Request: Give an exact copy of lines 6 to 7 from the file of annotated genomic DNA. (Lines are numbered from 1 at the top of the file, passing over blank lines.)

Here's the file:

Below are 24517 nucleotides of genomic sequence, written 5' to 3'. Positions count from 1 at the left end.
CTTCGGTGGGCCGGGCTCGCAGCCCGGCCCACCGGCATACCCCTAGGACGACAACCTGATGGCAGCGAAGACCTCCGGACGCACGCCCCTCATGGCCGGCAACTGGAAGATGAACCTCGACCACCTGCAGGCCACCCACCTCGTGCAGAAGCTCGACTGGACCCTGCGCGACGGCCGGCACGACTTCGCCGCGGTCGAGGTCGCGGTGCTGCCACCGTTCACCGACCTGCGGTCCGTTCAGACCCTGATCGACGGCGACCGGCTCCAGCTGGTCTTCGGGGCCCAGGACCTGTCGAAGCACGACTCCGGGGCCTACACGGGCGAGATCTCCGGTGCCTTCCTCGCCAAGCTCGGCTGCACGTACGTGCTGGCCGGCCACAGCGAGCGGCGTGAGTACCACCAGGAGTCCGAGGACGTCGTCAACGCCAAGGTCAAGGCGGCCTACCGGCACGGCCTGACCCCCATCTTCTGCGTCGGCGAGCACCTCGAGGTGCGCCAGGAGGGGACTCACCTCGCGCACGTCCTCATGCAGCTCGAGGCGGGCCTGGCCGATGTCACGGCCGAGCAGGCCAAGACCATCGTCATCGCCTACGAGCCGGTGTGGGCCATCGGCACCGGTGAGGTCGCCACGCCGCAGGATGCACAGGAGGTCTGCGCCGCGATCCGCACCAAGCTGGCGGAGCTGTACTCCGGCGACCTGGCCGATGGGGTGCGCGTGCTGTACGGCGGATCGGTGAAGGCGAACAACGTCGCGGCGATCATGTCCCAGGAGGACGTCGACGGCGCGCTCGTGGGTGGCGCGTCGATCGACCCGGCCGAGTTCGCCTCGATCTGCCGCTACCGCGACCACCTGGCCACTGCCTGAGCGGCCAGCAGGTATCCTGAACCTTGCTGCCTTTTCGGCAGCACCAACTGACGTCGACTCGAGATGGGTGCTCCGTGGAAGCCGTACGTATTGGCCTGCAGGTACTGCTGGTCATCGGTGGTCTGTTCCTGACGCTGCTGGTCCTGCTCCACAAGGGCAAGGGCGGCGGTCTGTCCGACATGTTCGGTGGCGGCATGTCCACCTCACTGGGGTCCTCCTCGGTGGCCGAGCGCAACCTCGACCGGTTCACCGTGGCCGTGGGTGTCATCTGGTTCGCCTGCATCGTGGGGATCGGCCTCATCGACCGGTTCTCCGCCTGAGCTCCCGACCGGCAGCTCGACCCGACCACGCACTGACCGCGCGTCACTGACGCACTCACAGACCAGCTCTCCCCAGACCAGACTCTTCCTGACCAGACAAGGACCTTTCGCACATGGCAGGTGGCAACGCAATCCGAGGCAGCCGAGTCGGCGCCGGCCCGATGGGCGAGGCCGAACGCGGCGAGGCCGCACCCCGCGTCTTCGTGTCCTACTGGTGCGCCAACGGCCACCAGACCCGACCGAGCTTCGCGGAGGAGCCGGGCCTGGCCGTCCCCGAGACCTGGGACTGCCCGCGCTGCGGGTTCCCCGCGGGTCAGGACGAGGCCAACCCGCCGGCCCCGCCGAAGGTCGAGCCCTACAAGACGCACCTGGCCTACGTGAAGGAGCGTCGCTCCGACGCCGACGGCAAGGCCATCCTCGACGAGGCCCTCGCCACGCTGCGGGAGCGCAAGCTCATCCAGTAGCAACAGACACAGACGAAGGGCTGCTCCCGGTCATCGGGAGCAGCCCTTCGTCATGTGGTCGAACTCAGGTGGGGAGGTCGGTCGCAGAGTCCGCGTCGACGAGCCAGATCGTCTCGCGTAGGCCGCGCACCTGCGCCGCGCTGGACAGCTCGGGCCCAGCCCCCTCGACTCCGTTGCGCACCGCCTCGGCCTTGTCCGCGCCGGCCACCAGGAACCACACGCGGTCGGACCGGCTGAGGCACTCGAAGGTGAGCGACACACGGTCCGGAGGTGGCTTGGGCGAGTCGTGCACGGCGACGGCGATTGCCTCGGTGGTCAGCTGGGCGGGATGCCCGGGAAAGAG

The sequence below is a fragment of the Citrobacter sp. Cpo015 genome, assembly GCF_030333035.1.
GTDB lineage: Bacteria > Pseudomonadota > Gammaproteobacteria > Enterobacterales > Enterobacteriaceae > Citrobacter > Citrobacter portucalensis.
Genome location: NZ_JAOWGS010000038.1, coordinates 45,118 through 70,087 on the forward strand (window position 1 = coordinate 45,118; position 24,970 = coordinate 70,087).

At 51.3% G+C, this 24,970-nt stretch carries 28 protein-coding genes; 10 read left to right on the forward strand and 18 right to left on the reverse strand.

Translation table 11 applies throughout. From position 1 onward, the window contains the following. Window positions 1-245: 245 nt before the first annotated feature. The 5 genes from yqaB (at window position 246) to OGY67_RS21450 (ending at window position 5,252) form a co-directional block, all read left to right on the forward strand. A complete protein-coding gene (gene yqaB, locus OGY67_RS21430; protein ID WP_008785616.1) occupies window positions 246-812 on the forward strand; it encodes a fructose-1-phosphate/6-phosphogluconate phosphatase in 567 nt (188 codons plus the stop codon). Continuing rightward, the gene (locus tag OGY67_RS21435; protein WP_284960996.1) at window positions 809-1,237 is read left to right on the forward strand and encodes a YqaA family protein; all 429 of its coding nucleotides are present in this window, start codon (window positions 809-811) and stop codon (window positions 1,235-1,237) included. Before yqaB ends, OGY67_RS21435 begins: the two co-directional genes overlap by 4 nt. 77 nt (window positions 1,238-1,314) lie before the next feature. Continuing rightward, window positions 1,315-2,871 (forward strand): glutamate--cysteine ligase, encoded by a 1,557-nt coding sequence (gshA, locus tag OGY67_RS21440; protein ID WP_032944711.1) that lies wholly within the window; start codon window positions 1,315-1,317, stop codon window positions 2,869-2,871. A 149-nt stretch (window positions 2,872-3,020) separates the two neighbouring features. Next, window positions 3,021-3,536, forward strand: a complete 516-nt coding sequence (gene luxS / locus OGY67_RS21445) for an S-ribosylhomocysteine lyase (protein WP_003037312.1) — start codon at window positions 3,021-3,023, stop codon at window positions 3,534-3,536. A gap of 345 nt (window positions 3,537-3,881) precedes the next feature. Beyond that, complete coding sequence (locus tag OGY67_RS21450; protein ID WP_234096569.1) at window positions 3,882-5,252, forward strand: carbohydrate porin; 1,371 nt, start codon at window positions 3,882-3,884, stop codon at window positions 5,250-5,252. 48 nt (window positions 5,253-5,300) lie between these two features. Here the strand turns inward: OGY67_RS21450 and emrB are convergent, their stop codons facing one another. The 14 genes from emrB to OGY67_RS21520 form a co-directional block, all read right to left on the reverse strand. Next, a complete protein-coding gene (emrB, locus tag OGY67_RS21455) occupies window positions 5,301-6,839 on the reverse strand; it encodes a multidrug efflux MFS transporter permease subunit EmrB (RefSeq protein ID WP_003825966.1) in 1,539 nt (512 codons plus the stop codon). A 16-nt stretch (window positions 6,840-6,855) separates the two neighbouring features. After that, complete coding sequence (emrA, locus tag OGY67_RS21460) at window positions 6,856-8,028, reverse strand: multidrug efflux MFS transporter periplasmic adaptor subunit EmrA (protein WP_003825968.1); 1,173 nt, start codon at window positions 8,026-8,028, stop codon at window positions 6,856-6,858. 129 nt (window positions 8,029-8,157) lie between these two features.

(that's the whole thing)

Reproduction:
At 51.3% G+C, this 24,970-nt stretch carries 28 protein-coding genes; 10 read left to right on the forward strand and 18 right to left on the reverse strand.

Translation table 11 applies throughout. From position 1 onward, the window contains the following. Window positions 1-245: 245 nt before the first annotated feature. The 5 genes from yqaB (at window position 246) to OGY67_RS21450 (ending at window position 5,252) form a co-directional block, all read left to right on the forward strand. A complete protein-coding gene (gene yqaB, locus OGY67_RS21430; protein ID WP_008785616.1) occupies window positions 246-812 on the forward strand; it encodes a fructose-1-phosphate/6-phosphogluconate phosphatase in 567 nt (188 codons plus the stop codon). Continuing rightward, the gene (locus tag OGY67_RS21435; protein WP_284960996.1) at window positions 809-1,237 is read left to right on the forward strand and encodes a YqaA family protein; all 429 of its coding nucleotides are present in this window, start codon (window positions 809-811) and stop codon (window positions 1,235-1,237) included. Before yqaB ends, OGY67_RS21435 begins: the two co-directional genes overlap by 4 nt. 77 nt (window positions 1,238-1,314) lie before the next feature. Continuing rightward, window positions 1,315-2,871 (forward strand): glutamate--cysteine ligase, encoded by a 1,557-nt coding sequence (gshA, locus tag OGY67_RS21440; protein ID WP_032944711.1) that lies wholly within the window; start codon window positions 1,315-1,317, stop codon window positions 2,869-2,871. A 149-nt stretch (window positions 2,872-3,020) separates the two neighbouring features. Next, window positions 3,021-3,536, forward strand: a complete 516-nt coding sequence (gene luxS / locus OGY67_RS21445) for an S-ribosylhomocysteine lyase (protein WP_003037312.1) — start codon at window positions 3,021-3,023, stop codon at window positions 3,534-3,536. A gap of 345 nt (window positions 3,537-3,881) precedes the next feature. Beyond that, complete coding sequence (locus tag OGY67_RS21450; protein ID WP_234096569.1) at window positions 3,882-5,252, forward strand: carbohydrate porin; 1,371 nt, start codon at window positions 3,882-3,884, stop codon at window positions 5,250-5,252. 48 nt (window positions 5,253-5,300) lie between these two features. Here the strand turns inward: OGY67_RS21450 and emrB are convergent, their stop codons facing one another. The 14 genes from emrB to OGY67_RS21520 form a co-directional block, all read right to left on the reverse strand. Next, a complete protein-coding gene (emrB, locus tag OGY67_RS21455) occupies window positions 5,301-6,839 on the reverse strand; it encodes a multidrug efflux MFS transporter permease subunit EmrB (RefSeq protein ID WP_003825966.1) in 1,539 nt (512 codons plus the stop codon). A 16-nt stretch (window positions 6,840-6,855) separates the two neighbouring features. After that, complete coding sequence (emrA, locus tag OGY67_RS21460) at window positions 6,856-8,028, reverse strand: multidrug efflux MFS transporter periplasmic adaptor subunit EmrA (protein WP_003825968.1); 1,173 nt, start codon at window positions 8,026-8,028, stop codon at window positions 6,856-6,858. 129 nt (window positions 8,029-8,157) lie between these two features.